Mohaleroe, son ordered to return LMPTC money

MASERU — The Commercial Court has ordered a local lawyer to demand every cent received and spent by Makhoabe Mohaleroe and his son Pule Mohaleroe when they fraudulently took over a local transport firm two years ago.

Justice John Lyons last week ruled that Mahaleroe and his son had fraudulently muscled their way into Lesotho Public Motor Transport Company (LPMTC), a company owned by the Lesotho Bus and Taxi Owners’ Association.

Justice Lyons said Mohaleroe’s claim to a stake and directorship of LPMTC was not valid because his previous conviction for fraud disqualified him from holding a directorship of any company.

The judge said Mohaleroe’s son Pule should also be disqualified as a director of LPMTC because he was part of the fraudulent appointment that was orchestrated by his father.

The ruling followed a protracted battle over the company between the Mohaleroes and a group led by retired politician Moeketsi Tsatsanyane.

On Tuesday, Justice Lyons ordered LMPTC’s lawyer Tekane Maqakachane to “immediately write a letter of demand” to Mohaleroe and his son demanding that they pay back money they earned when they were running the company.

While the battle was raging in court Mohaleroe and his son collected money from LMPTC’s tenants.

Lyons made the order in his chambers after he threw out Mohaleroe’s application for stay of execution.

The Mohaleroes wanted a reprieve to continue collecting rentals from LMPTC tenants.

Ishmael Monare, a trustee of LMPTC, told the Lesotho Times yesterday that the company lawyer Maqakachane told them that Lyons said Mohaleroe and his son “should account for every cent they received and spent during the time they purported to be directors”.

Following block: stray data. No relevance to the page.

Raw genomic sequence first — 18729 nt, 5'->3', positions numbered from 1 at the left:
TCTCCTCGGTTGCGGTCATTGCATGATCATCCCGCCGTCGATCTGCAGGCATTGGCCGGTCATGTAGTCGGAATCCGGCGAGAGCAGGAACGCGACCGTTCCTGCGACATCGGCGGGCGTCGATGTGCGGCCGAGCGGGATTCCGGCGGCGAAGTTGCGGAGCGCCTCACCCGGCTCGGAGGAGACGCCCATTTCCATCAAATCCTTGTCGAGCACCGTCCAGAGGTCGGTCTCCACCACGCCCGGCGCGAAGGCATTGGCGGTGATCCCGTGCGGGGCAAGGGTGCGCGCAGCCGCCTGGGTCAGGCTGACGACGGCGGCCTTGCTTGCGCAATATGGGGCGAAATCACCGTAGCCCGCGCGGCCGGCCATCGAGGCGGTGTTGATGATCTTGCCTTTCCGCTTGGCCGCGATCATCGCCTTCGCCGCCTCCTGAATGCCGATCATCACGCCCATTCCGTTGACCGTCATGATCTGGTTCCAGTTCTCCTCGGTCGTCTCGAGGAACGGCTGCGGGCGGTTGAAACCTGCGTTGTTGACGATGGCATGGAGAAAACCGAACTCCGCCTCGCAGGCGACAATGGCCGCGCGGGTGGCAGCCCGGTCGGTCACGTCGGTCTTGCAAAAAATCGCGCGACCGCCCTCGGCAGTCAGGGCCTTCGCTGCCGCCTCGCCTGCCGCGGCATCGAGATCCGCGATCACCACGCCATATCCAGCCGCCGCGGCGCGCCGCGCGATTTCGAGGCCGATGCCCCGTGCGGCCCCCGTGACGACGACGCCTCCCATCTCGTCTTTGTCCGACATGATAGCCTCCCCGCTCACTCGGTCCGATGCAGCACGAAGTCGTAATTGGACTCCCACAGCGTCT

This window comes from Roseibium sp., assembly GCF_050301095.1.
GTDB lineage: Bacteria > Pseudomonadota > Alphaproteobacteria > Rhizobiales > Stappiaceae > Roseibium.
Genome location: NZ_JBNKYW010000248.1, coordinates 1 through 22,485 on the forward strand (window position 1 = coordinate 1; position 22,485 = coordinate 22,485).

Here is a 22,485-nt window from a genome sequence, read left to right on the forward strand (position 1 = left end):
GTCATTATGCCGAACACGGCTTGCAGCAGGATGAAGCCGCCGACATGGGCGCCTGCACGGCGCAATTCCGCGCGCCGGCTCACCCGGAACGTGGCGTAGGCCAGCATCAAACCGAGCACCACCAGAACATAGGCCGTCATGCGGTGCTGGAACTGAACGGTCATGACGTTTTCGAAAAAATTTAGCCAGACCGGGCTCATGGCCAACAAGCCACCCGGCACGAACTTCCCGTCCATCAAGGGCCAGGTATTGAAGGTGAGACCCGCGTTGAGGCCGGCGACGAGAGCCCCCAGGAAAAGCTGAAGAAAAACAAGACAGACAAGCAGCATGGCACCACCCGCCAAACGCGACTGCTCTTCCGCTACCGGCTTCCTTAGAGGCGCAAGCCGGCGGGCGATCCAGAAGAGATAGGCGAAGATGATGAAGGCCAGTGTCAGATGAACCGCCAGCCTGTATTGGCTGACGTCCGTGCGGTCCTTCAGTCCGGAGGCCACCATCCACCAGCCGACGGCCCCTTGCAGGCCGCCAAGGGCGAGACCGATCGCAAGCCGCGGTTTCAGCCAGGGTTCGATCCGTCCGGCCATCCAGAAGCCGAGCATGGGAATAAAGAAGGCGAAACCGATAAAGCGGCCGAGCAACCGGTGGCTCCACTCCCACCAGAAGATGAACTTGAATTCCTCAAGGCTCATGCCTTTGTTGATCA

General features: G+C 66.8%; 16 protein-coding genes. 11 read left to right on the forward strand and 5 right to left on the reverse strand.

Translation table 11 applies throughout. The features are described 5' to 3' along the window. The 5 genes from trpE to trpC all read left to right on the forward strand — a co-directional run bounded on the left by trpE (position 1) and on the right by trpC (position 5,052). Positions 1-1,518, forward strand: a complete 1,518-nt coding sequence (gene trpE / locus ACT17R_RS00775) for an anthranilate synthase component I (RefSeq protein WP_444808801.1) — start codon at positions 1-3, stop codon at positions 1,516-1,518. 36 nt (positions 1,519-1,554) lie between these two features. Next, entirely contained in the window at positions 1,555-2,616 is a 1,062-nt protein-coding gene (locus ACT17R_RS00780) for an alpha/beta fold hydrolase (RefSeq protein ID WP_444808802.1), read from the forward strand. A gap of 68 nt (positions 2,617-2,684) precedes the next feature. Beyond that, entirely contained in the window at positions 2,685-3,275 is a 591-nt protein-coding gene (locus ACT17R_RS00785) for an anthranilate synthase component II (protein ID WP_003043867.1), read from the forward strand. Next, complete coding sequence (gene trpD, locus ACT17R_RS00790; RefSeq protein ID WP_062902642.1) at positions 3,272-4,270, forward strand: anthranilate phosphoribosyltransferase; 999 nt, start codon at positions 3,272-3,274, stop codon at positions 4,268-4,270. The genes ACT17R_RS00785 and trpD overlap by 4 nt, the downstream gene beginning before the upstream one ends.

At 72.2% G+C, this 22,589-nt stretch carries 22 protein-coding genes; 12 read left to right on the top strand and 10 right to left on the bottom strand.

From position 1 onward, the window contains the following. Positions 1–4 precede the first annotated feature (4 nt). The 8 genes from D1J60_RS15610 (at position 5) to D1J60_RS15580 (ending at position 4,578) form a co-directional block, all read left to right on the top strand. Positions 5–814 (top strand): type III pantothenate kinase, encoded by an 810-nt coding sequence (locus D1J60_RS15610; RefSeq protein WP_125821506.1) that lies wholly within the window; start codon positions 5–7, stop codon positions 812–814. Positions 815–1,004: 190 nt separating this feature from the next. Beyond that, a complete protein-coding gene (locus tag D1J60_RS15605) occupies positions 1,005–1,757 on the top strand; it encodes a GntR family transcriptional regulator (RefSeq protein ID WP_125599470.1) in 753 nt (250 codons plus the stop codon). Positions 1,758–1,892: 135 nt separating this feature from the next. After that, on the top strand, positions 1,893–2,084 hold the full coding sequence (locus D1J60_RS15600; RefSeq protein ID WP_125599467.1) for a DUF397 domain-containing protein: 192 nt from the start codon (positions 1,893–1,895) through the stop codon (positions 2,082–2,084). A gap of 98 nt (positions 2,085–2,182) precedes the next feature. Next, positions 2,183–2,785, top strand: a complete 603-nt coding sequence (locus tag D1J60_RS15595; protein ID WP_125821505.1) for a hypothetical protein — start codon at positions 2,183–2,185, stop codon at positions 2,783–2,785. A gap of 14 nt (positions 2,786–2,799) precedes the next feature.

“Maqakachane has been specifically ordered to demand our money from Mohaleroe and his son,” Monare said.

“I am happy that the company funds will be recovered from them,” he said.

Monare said they were yet to calculate how much the Mohaleroes had received since they claimed the LPMTC directorship in May 2008.

Mohaleroe’s lawyer, Letuka Molati, said in an interview that executing Lyons’ judgment would be prejudicial to his clients.

“It is common knowledge that the new board has been registered and perhaps it has collected rentals from the tenants for this month,” Molati said.

“Then, what will happen if our appeal application is upheld? We will be unnecessarily burdened with reversing the execution of this order,” he said.

In his ruling last week Judge Lyons ordered the Register of Companies to register the new LPMTC’s board of directors “with immediate effect” without Mohaleroe and his son.

The Mohaleroes were interdicted from entering the LPMTC’s premises “and from interfering in any manner whatsoever in the property and with the tenants”.

Mohaleroe’s grounds for stay of last week’s order by Justice Lyons was that he would be prejudiced because he was filing an appeal in the Lesotho Court of Appeal, which will sit in October.

The battle for LPMTC started early last year when Tsatsanyane and his group were barred from registering themselves as the new company directors by the Registrar of Companies.

The Registrar of Companies said Tsatsanyane and his group could not be recognised as directors because the Mohaleroes had already claimed the directorship.

Tsatsanyane’s attempt to eject Mohaleroe from the board on the basis that he was a convict failed after Mohaloroe was granted leave to be a director by the High Court.

In his ruling last week, Justice Lyons criticised the High Court’s decision to grant leave to Mohaleroe to remain a director.

“I could not have granted him leave,” Justice Lyons said, adding that the fact that Mohaleroe filed the application while he was still an illegal director showed “the propensity to ignore the law”.

“Maybe I am of wrong standards. This is a question of integrity,” the judge said.

“When he became aware that he was a director illegally, he should have resigned before filing an application to be granted leave to be a director.”

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